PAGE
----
The 555 Bistable Circuit
By Tim Surtell
In the final article in this series we will look at the simplest circuit you can build with the 555 IC - the bistable. As the "bi" in its name suggests, the bistable has two stable states, high and low.
The waveforms in figure 1 illustrate the operation of a bistable. Taking the Trigger input low makes the output of the circuit go into the high state. Taking the Reset input low makes the output of the circuit go into the low state.
This type of circuit is ideal for use in an automated model railway system where the train is required to run back and forth over the same piece of track. A push button (or reed switch with a magnet on the underside of the train) would be placed at each end of the track so that when one is hit by the train, it will either trigger or reset the bistable. The output of the 555 would control a DPDT relay which would be wired as a reversing switch to reverse the direction of current to the track, thereby reversing the direction of the train.
|Related Articles||The 555 Timer - Background information about the 555|
|The 555 Astable Circuit - Includes an introduction to waveform terminology|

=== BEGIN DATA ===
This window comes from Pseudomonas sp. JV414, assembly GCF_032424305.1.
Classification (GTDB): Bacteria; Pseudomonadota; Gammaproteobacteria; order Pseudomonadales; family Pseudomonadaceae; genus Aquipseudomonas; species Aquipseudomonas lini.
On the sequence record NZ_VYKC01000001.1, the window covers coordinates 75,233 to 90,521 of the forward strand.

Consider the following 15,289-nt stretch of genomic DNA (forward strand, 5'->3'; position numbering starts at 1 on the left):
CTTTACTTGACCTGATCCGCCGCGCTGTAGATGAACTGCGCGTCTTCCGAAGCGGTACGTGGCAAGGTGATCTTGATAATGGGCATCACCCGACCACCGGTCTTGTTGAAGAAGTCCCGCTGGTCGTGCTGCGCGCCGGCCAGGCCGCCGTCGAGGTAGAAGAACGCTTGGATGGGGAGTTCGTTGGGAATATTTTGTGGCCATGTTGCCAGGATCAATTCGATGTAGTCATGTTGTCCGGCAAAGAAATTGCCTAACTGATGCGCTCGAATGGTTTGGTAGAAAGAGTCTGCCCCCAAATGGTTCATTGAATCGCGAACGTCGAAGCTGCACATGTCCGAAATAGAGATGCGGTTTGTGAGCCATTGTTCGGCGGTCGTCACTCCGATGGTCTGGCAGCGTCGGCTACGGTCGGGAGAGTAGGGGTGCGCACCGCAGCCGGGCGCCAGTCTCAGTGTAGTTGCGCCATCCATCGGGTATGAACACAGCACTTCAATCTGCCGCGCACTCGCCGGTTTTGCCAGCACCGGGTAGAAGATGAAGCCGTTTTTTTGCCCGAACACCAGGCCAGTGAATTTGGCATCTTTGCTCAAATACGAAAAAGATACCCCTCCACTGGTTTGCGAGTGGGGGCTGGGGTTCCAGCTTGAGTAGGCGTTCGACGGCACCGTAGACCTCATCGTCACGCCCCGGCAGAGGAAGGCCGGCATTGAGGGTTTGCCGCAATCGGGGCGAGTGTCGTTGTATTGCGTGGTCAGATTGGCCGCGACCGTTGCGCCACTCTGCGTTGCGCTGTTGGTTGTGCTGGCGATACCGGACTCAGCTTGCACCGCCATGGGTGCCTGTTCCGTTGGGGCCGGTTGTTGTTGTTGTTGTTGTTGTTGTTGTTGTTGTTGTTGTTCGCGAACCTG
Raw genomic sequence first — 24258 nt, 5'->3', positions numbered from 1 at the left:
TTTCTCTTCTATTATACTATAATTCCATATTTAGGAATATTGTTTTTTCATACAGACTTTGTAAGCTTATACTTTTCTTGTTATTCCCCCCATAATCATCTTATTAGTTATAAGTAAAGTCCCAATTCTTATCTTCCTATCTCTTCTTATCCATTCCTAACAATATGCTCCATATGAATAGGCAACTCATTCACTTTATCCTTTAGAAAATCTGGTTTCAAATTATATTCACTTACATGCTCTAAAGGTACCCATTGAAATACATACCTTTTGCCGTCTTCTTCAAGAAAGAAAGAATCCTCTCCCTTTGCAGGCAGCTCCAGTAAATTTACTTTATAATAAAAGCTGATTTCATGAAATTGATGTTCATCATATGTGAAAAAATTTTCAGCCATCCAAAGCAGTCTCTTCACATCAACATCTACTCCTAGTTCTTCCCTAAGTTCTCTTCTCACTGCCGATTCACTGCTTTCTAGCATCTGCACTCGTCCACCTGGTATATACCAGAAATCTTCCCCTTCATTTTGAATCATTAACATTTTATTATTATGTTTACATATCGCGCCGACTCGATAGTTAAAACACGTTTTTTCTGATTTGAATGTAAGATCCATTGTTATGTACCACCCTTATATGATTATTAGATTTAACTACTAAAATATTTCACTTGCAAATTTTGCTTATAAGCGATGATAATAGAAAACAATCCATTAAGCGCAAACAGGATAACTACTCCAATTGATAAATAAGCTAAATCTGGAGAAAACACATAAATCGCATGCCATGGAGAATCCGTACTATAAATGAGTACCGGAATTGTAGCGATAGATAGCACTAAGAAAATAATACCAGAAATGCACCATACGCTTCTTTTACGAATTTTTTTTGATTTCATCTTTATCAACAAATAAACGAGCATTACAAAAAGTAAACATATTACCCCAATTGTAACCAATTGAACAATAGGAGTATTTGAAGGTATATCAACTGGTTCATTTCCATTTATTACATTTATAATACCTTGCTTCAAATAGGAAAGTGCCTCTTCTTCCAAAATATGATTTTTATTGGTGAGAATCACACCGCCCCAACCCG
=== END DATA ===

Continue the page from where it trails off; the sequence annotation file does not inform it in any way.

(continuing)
|The 555 Monostable Circuit|
|Motor Reversing Switches - How to wire up a DPDT reversing switch|
Since there is no timing involved in this circuit, no equations are needed to work out the components. The circuit diagram is given in figure 2.
A stripboard layout for the 555 bistable circuit is given in figure 3. It provides a direct output from the 555 (pin 3), but if you want the bistable to control another device, such as a motor, you will probably want to leave some extra board space for any extra components required, such as a DPDT relay. Some suggestions are given in "Using the 555 output" from part 1 of this series, The 555 Timer.
The 220μF capacitor is included to smooth the power supply, and can be omitted if you are using a regulated supply or the circuit functions correctly without it.
Source: Electronics in Meccano - www.eleinmec.com | First published in EiM: Issue 5 (September 1999)
Topic: Digital Electronics | Created: 29/05/2003 | Last modified: 15/02/2007